Vagrant forwarded ports allow you to access a port on your host machine and have all data forwarded to a port on the guest machine, over either TCP or UDP.
For example: If the guest machine is running a web server listening on port 80, you can make a forwarded port mapping to port 8080 (or anything) on your host machine. You can then open your browser to
localhost:8080 and browse the website, while all actual network data is being sent to the guest.
The forwarded port configuration expects two parameters, the port on the guest and the port on the host. Example:
Vagrant.configure("2") do |config| config.vm.network "forwarded_port", guest: 80, host: 8080 end
This will allow accessing port 80 on the guest via port 8080 on the host.
For most providers, forwarded ports by default bind to all interfaces. This means that other devices on your network can access the forwarded ports. If you want to restrict access, see the
host_ip settings below.
This is a complete list of the options that are available for forwarded ports. Only the
host options are required. Below this section, there are more detailed examples of using these options.
auto_correct (boolean) - If true, the host port will be changed automatically in case it collides with a port already in use. By default, this is false.
guest (int) - The port on the guest that you want to be exposed on the host. This can be any port.
guest_ip (string) - The guest IP to bind the forwarded port to. If this is not set, the port will go to every IP interface. By default, this is empty.
host (int) - The port on the host that you want to use to access the port on the guest. This must be greater than port 1024 unless Vagrant is running as root (which is not recommended).
host_ip (string) - The IP on the host you want to bind the forwarded port to. If not specified, it will be bound to every IP. By default, this is empty.
protocol (string) - Either "udp" or "tcp". This specifies the protocol that will be allowed through the forwarded port. By default this is "tcp".
id (string) - Name of the rule (can be visible in VirtualBox). By default this is "protocol""guest" (example : "tcp123").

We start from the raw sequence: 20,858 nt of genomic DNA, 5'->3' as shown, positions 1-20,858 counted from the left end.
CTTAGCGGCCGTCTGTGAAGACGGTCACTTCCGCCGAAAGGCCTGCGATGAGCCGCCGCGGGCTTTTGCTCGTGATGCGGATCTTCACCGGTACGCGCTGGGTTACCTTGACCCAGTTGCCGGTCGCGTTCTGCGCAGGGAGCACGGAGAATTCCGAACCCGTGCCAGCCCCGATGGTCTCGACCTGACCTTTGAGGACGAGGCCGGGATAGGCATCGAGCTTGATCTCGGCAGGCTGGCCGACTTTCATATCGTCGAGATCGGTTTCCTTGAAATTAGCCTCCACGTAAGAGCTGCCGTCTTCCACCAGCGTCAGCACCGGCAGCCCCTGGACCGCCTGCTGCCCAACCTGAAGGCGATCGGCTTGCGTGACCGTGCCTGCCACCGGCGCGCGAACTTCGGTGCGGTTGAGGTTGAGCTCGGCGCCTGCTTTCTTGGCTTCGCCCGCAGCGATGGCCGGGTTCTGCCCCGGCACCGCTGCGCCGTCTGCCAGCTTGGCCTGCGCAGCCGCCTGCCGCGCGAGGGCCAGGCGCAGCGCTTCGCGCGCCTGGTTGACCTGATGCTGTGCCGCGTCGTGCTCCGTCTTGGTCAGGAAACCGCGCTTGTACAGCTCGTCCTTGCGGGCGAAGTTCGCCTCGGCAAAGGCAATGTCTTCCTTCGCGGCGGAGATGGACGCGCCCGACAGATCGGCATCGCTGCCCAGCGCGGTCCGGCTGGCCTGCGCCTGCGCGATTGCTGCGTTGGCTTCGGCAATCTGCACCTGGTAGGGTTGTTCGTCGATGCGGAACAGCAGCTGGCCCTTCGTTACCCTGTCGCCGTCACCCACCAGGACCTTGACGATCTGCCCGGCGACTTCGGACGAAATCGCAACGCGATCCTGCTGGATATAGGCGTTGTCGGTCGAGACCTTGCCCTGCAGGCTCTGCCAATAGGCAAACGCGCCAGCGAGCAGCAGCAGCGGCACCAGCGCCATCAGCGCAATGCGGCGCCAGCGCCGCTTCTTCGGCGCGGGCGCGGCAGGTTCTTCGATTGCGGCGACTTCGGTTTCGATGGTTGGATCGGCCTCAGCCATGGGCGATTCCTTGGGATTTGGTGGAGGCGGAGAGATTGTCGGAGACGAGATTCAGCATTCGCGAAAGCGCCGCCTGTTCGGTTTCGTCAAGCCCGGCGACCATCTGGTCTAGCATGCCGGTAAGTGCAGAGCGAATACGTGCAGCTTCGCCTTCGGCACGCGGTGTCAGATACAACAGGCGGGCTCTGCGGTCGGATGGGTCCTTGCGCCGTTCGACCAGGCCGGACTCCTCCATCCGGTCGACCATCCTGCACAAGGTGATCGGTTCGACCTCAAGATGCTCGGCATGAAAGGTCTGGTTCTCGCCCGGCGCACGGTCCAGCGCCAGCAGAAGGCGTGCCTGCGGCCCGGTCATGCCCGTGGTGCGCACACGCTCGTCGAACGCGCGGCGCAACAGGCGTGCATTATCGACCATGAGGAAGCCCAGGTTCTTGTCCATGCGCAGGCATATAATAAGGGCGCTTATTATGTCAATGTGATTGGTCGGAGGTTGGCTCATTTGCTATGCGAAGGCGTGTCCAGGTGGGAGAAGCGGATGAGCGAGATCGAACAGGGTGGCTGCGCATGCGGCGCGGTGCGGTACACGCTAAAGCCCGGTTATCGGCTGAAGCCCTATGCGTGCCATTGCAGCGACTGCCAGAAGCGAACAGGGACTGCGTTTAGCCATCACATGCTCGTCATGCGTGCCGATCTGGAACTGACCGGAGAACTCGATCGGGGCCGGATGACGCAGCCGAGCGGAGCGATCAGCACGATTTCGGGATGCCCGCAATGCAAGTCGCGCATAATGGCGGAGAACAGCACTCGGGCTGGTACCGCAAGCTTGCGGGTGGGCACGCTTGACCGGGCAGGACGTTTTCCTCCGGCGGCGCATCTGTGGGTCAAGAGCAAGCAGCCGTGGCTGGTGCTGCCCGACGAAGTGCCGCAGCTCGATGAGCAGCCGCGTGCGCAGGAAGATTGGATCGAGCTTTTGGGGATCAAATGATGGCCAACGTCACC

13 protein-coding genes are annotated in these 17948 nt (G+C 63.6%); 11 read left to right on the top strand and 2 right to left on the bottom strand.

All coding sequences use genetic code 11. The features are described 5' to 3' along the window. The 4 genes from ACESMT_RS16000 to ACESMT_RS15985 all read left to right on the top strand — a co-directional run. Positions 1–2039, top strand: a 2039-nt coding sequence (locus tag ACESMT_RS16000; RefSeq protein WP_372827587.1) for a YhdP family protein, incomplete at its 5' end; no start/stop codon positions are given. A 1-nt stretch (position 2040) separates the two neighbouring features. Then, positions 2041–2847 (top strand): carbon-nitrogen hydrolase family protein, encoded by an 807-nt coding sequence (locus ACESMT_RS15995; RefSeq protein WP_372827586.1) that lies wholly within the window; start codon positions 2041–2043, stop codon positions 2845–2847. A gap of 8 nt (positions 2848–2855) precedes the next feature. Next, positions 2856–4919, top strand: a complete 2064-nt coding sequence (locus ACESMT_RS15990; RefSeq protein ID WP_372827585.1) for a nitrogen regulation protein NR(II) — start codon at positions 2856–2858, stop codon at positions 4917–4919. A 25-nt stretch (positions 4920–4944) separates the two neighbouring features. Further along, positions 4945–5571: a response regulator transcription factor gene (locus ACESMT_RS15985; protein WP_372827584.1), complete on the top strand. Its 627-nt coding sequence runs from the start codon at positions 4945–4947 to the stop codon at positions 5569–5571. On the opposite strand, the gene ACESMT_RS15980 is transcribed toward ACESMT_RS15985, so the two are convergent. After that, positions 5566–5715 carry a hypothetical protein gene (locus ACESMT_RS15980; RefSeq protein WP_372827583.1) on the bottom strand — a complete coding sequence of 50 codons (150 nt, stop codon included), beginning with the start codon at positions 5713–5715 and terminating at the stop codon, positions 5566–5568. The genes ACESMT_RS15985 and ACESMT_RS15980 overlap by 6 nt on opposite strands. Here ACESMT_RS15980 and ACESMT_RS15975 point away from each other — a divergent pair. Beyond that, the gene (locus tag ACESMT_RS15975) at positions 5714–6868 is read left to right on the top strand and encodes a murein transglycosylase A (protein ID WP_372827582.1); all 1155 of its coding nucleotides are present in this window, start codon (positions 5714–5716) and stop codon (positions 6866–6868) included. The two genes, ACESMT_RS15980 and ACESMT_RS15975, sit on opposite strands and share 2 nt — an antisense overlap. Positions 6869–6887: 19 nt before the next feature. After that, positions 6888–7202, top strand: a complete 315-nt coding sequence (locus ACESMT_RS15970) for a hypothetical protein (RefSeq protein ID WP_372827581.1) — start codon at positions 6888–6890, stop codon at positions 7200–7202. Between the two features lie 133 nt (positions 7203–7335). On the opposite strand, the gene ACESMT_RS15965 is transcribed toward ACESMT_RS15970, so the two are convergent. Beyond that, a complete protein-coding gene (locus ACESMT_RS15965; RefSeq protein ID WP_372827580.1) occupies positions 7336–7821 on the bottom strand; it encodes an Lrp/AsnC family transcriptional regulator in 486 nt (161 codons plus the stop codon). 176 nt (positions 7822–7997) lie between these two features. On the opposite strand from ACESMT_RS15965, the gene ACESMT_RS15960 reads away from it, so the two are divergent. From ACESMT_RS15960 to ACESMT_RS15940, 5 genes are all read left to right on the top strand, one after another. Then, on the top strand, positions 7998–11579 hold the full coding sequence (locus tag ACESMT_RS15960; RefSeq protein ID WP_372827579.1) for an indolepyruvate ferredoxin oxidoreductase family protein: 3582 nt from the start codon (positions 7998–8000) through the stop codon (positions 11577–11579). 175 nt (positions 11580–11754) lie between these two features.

By default, any defined port will only forward the TCP protocol. As an optional third parameter, you may specify
protocol: 'udp' in order to pass UDP traffic. If a given port needs to be able to listen to the same port on both protocols, you must define the port twice with each protocol specified, like so:
Vagrant.configure("2") do |config| config.vm.network "forwarded_port", guest: 2003, host: 12003, protocol: "tcp" config.vm.network "forwarded_port", guest: 2003, host: 12003, protocol: "udp" end
It is common when running multiple Vagrant machines to unknowingly create forwarded port definitions that collide with each other (two separate Vagrant projects forwarded to port 8080, for example). Vagrant includes built-in mechanism to detect this and correct it, automatically.
Port collision detection is always done. Vagrant will not allow you to define a forwarded port where the port on the host appears to be accepting traffic or connections.
Port collision auto-correction must be manually enabled for each forwarded port, since it is often surprising when it occurs and can lead the Vagrant user to think that the port was not properly forwarded. Enabling auto correct is easy:
Vagrant.configure("2") do |config| config.vm.network "forwarded_port", guest: 80, host: 8080, auto_correct: true end
:auto_correct parameter set to true tells Vagrant to auto correct any collisions. During a
vagrant up or
vagrant reload, Vagrant will output information about any collisions detections and auto corrections made, so you can take notice and act accordingly.
You can define allowed port range assignable by Vagrant when port collision is detected via config.vm.usable_port_range property.
Vagrant.configure("2") do |config| config.vm.usable_port_range = 8000..8999 end
© 2010–2018 Mitchell Hashimoto
Licensed under the MPL 2.0 License.